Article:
BY: TIM O’NEAL
Traveling internationally, whatever the reason, can be a very fulfilling experience. Mark Twain once said, “Travel is fatal to prejudice, bigotry and narrow mindedness.” It helps us get out of our comfort zones and relate to other ways of existing. An even richer travel experience might include incorporating some type of service into your journey. Permaculture offers multiple ways to travel the world while doing work to help people and the planet.
Permaculture is a set of principles and techniques for agricultural production at any scale that focuses on mimicking natural systems, instead of competing against them. It can apply to any space, from a small container garden on a balcony to a large scale farm. The techniques are also suitable for any climate. The benefits include eliminating the need for pesticides and providing habitat for pollinators and other wildlife.
There are three core principles at the core of permaculture. Care for the earth and care for the people are the first two. The third principle, return the surplus, means to take only what you need and return waste back into the system as a resource.
In addition to the possibilities of applying the guidelines to your life and your home garden, there are opportunities in most parts of the world to get first hand experience while traveling.
Permaculture Design Courses are offered all over the world. The course can be in a variety of formats but a two week intensive course is common. For this, a small group of students works with instructors to create a design for a specific site. This provides an introduction to the principles and techniques. The Permaculture Institute provides a current list of upcoming courses. This list isn’t exhaustive so a quick internet search will turn up even more opportunities.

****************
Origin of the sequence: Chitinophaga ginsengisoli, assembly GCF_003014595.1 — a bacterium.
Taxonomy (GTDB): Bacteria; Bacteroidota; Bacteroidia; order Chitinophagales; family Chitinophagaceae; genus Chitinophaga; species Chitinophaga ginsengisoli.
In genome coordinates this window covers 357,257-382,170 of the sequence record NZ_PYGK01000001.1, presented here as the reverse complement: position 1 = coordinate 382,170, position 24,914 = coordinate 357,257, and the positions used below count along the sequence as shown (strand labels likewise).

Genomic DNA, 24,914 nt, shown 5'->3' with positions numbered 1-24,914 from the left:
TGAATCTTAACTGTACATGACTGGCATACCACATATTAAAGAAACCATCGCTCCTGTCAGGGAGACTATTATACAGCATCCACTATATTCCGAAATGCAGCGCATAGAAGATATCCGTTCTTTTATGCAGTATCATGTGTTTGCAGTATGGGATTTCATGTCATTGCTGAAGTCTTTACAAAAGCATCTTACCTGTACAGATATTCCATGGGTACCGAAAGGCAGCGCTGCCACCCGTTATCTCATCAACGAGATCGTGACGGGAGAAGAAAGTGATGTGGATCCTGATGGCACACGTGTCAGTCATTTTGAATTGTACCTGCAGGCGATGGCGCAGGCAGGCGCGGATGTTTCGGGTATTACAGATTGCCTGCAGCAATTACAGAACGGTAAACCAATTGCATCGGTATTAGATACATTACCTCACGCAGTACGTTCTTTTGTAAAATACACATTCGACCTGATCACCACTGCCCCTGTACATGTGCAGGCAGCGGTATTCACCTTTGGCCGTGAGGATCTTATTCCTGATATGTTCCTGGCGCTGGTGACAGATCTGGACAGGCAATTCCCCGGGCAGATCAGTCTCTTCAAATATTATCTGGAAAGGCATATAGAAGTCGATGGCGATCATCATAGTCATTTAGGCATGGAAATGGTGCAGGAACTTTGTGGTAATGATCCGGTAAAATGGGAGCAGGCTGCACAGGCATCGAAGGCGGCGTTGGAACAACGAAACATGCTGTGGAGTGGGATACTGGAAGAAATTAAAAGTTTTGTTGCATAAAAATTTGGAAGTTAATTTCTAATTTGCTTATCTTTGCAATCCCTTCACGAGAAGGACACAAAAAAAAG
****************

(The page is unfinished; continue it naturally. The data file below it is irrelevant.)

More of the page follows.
Permaculture Institute Asia (PIA) goes a step beyond the design course by offering internships and apprenticeships ranging from three months to a year in duration. These are intended to prepare participants for work managing a permaculture farm. PIA has internship sites in Thailand, Laos, Cambodia, and Nepal. There is a cost involved, but it goes towards food and shelter and the education provided. PIA provides employment opportunities on farms around the region to help you recoup costs (and extend your trip!) once the training program is complete.
Living Ecology in India offers a ten-month program where students earn their Permaculture Design Certificate and Advanced Skills in Applied Permaculture Design and Rural Development. Participants learn about rain water harvesting, soil building, plant guilds, and natural building. The knowledge is practically applied to a project on an existing farm. Students learn about the community where they’re working, and collaborate with local residents to develop and build a permaculture operation.
For the inspired, the Permaculture Diploma is a longer term commitment that allows the recipient to become a Permaculture Design instructor, which could lead to teaching classes anywhere in the world. It takes two years of commitment to building knowledge and experience, but the expertise gained opens a lot of doors to international living experiences.
Whatever your interest level or availability, Permaculture is a great way to get involved with an international movement to improve food systems and build community. Projects are active in countries of all stages of development, offering tons of options. If traveling the world while caring for people and the planet is your goal, Permaculture can help you achieve it.